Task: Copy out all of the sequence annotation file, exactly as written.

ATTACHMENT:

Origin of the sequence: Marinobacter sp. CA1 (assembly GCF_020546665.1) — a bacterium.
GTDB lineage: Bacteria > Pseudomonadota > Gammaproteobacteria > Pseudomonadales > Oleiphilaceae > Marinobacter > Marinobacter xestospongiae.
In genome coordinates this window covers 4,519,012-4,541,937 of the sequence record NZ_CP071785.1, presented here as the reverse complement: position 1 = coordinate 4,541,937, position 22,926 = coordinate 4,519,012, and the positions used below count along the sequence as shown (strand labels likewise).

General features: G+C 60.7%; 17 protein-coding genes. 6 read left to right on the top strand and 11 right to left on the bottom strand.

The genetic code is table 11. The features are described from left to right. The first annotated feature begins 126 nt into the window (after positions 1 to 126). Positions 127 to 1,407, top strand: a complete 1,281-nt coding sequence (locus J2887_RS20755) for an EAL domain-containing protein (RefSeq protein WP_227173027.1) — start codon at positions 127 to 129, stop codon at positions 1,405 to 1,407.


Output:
Origin of the sequence: Marinobacter sp. CA1 (assembly GCF_020546665.1) — a bacterium.
GTDB lineage: Bacteria > Pseudomonadota > Gammaproteobacteria > Pseudomonadales > Oleiphilaceae > Marinobacter > Marinobacter xestospongiae.
In genome coordinates this window covers 4,519,012-4,541,937 of the sequence record NZ_CP071785.1, presented here as the reverse complement: position 1 = coordinate 4,541,937, position 22,926 = coordinate 4,519,012, and the positions used below count along the sequence as shown (strand labels likewise).

General features: G+C 60.7%; 17 protein-coding genes. 6 read left to right on the top strand and 11 right to left on the bottom strand.

The genetic code is table 11. The features are described from left to right. The first annotated feature begins 126 nt into the window (after positions 1 to 126). Positions 127 to 1,407, top strand: a complete 1,281-nt coding sequence (locus J2887_RS20755) for an EAL domain-containing protein (RefSeq protein WP_227173027.1) — start codon at positions 127 to 129, stop codon at positions 1,405 to 1,407.